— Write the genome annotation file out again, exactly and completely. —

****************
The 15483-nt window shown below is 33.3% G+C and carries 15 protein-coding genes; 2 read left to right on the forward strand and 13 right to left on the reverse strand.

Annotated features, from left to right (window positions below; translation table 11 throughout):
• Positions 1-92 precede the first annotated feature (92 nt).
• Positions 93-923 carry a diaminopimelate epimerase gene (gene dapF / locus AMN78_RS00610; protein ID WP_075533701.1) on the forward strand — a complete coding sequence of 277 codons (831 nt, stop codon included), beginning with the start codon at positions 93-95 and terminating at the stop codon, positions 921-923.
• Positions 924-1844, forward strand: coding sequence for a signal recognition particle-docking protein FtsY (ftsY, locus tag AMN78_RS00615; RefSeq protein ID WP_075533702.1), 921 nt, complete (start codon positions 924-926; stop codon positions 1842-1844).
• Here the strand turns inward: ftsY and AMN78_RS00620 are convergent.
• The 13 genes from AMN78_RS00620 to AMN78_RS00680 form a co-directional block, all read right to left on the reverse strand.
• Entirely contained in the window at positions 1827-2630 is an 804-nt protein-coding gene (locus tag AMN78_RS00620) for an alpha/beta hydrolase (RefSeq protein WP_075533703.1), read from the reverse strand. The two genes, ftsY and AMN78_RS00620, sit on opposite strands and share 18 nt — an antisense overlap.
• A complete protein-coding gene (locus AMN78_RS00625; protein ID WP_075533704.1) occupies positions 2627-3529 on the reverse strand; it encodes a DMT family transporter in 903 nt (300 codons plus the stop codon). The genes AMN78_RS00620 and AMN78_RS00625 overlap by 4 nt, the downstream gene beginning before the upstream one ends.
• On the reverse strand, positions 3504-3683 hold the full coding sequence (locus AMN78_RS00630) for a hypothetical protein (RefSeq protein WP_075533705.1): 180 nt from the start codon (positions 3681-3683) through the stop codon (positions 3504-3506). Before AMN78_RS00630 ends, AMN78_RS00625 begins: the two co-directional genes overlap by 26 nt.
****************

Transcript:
The 15483-nt window shown below is 33.3% G+C and carries 15 protein-coding genes; 2 read left to right on the forward strand and 13 right to left on the reverse strand.

Annotated features, from left to right (window positions below; translation table 11 throughout):
• Positions 1-92 precede the first annotated feature (92 nt).
• Positions 93-923 carry a diaminopimelate epimerase gene (gene dapF / locus AMN78_RS00610; protein ID WP_075533701.1) on the forward strand — a complete coding sequence of 277 codons (831 nt, stop codon included), beginning with the start codon at positions 93-95 and terminating at the stop codon, positions 921-923.
• Positions 924-1844, forward strand: coding sequence for a signal recognition particle-docking protein FtsY (ftsY, locus tag AMN78_RS00615; RefSeq protein ID WP_075533702.1), 921 nt, complete (start codon positions 924-926; stop codon positions 1842-1844).
• Here the strand turns inward: ftsY and AMN78_RS00620 are convergent.
• The 13 genes from AMN78_RS00620 to AMN78_RS00680 form a co-directional block, all read right to left on the reverse strand.
• Entirely contained in the window at positions 1827-2630 is an 804-nt protein-coding gene (locus tag AMN78_RS00620) for an alpha/beta hydrolase (RefSeq protein WP_075533703.1), read from the reverse strand. The two genes, ftsY and AMN78_RS00620, sit on opposite strands and share 18 nt — an antisense overlap.
• A complete protein-coding gene (locus AMN78_RS00625; protein ID WP_075533704.1) occupies positions 2627-3529 on the reverse strand; it encodes a DMT family transporter in 903 nt (300 codons plus the stop codon). The genes AMN78_RS00620 and AMN78_RS00625 overlap by 4 nt, the downstream gene beginning before the upstream one ends.
• On the reverse strand, positions 3504-3683 hold the full coding sequence (locus AMN78_RS00630) for a hypothetical protein (RefSeq protein WP_075533705.1): 180 nt from the start codon (positions 3681-3683) through the stop codon (positions 3504-3506). Before AMN78_RS00630 ends, AMN78_RS00625 begins: the two co-directional genes overlap by 26 nt.